said plunger having a second shoulder engageable by said stop after said circuit has been broken.
6. In electrical apparatus, a switch includino` a hollow insulating member with a plura ity of contacts on its inner surface, an insulating carrier slidable within said memwhereb the path between contacts is closed ber, and havin a luralty of contacts disby insu'ation to prevent arcing when the conplaced longituinal y thereof, and means for tacts are separated. 10 moving sald carrier to connect and dscon- In witness whereof, I have hereunto set my 5 nect'its contacts and those of said insulating hand this 4th day of Nov., 1921.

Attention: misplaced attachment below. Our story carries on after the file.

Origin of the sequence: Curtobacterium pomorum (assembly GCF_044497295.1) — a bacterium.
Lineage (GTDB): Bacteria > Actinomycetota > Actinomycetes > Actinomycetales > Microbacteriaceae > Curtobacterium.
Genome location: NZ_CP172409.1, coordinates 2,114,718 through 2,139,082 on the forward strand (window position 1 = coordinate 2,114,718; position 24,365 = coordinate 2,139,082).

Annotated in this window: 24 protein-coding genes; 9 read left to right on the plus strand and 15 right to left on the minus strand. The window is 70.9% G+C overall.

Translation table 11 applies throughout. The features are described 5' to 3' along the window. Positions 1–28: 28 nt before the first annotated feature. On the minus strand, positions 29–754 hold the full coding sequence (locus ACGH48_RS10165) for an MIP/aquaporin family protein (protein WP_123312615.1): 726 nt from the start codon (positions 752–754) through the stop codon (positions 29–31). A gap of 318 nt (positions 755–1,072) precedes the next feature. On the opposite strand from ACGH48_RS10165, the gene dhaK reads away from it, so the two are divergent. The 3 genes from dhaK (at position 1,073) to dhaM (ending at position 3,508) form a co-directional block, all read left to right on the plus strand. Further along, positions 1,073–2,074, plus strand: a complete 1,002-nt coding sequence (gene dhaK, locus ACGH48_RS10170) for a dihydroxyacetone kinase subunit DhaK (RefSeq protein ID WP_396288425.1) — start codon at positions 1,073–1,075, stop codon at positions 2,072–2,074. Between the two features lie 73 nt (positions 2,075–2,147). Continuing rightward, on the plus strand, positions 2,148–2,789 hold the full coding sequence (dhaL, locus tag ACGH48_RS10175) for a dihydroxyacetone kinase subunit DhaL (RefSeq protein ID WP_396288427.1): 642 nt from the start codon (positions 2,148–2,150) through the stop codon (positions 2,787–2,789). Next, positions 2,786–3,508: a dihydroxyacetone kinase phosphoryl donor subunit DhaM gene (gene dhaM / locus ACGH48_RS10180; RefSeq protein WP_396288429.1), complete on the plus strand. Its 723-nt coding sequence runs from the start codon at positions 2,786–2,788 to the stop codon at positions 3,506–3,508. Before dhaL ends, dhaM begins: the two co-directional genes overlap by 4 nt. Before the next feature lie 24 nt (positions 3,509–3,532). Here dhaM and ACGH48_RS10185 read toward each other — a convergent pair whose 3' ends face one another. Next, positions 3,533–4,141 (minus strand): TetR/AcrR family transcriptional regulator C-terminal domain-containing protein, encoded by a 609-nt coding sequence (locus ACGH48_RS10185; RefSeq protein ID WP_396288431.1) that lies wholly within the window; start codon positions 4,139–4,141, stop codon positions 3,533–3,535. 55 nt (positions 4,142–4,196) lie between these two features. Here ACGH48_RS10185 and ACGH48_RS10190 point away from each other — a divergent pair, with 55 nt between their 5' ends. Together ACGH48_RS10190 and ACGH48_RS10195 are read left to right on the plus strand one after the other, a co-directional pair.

member, said insulating carrier fitting the space withinsaid hollow insulating member, ALLAN B. HENDRICKS, JR.